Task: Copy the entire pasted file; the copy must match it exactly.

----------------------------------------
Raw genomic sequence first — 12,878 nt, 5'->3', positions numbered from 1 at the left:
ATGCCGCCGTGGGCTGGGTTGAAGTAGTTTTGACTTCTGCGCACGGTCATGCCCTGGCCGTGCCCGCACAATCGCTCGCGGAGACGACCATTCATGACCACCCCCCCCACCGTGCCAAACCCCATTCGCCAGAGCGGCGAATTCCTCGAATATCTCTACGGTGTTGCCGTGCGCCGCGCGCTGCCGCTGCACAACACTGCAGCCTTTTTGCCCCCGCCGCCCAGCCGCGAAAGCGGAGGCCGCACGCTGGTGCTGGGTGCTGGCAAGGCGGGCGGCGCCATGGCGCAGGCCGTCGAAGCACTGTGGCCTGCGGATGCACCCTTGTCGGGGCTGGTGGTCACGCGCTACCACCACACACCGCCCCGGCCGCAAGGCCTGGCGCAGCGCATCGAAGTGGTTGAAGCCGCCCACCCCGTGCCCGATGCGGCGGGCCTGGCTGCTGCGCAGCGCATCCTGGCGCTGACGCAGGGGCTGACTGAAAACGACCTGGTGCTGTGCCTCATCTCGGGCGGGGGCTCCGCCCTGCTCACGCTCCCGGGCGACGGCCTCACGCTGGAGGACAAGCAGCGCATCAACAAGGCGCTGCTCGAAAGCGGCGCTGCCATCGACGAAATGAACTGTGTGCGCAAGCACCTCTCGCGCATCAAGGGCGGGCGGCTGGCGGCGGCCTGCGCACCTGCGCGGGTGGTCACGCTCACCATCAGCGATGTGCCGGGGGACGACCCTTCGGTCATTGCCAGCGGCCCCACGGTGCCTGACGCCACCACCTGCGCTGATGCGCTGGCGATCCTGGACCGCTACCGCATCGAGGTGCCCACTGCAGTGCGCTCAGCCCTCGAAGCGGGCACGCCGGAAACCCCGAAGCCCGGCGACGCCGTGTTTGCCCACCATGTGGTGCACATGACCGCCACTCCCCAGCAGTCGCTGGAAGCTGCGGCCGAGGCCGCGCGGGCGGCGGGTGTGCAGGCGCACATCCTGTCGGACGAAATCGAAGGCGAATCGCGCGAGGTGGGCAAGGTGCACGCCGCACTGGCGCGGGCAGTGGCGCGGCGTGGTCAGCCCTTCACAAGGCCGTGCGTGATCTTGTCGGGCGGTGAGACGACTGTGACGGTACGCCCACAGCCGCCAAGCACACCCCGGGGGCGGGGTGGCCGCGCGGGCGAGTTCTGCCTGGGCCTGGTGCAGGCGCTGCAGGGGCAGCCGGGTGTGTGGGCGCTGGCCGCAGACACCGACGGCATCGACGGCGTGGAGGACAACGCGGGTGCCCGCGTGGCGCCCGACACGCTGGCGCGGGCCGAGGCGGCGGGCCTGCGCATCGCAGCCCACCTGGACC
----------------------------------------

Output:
Raw genomic sequence first — 12,878 nt, 5'->3', positions numbered from 1 at the left:
ATGCCGCCGTGGGCTGGGTTGAAGTAGTTTTGACTTCTGCGCACGGTCATGCCCTGGCCGTGCCCGCACAATCGCTCGCGGAGACGACCATTCATGACCACCCCCCCCACCGTGCCAAACCCCATTCGCCAGAGCGGCGAATTCCTCGAATATCTCTACGGTGTTGCCGTGCGCCGCGCGCTGCCGCTGCACAACACTGCAGCCTTTTTGCCCCCGCCGCCCAGCCGCGAAAGCGGAGGCCGCACGCTGGTGCTGGGTGCTGGCAAGGCGGGCGGCGCCATGGCGCAGGCCGTCGAAGCACTGTGGCCTGCGGATGCACCCTTGTCGGGGCTGGTGGTCACGCGCTACCACCACACACCGCCCCGGCCGCAAGGCCTGGCGCAGCGCATCGAAGTGGTTGAAGCCGCCCACCCCGTGCCCGATGCGGCGGGCCTGGCTGCTGCGCAGCGCATCCTGGCGCTGACGCAGGGGCTGACTGAAAACGACCTGGTGCTGTGCCTCATCTCGGGCGGGGGCTCCGCCCTGCTCACGCTCCCGGGCGACGGCCTCACGCTGGAGGACAAGCAGCGCATCAACAAGGCGCTGCTCGAAAGCGGCGCTGCCATCGACGAAATGAACTGTGTGCGCAAGCACCTCTCGCGCATCAAGGGCGGGCGGCTGGCGGCGGCCTGCGCACCTGCGCGGGTGGTCACGCTCACCATCAGCGATGTGCCGGGGGACGACCCTTCGGTCATTGCCAGCGGCCCCACGGTGCCTGACGCCACCACCTGCGCTGATGCGCTGGCGATCCTGGACCGCTACCGCATCGAGGTGCCCACTGCAGTGCGCTCAGCCCTCGAAGCGGGCACGCCGGAAACCCCGAAGCCCGGCGACGCCGTGTTTGCCCACCATGTGGTGCACATGACCGCCACTCCCCAGCAGTCGCTGGAAGCTGCGGCCGAGGCCGCGCGGGCGGCGGGTGTGCAGGCGCACATCCTGTCGGACGAAATCGAAGGCGAATCGCGCGAGGTGGGCAAGGTGCACGCCGCACTGGCGCGGGCAGTGGCGCGGCGTGGTCAGCCCTTCACAAGGCCGTGCGTGATCTTGTCGGGCGGTGAGACGACTGTGACGGTACGCCCACAGCCGCCAAGCACACCCCGGGGGCGGGGTGGCCGCGCGGGCGAGTTCTGCCTGGGCCTGGTGCAGGCGCTGCAGGGGCAGCCGGGTGTGTGGGCGCTGGCCGCAGACACCGACGGCATCGACGGCGTGGAGGACAACGCGGGTGCCCGCGTGGCGCCCGACACGCTGGCGCGGGCCGAGGCGGCGGGCCTGCGCATCGCAGCCCACCTGGACC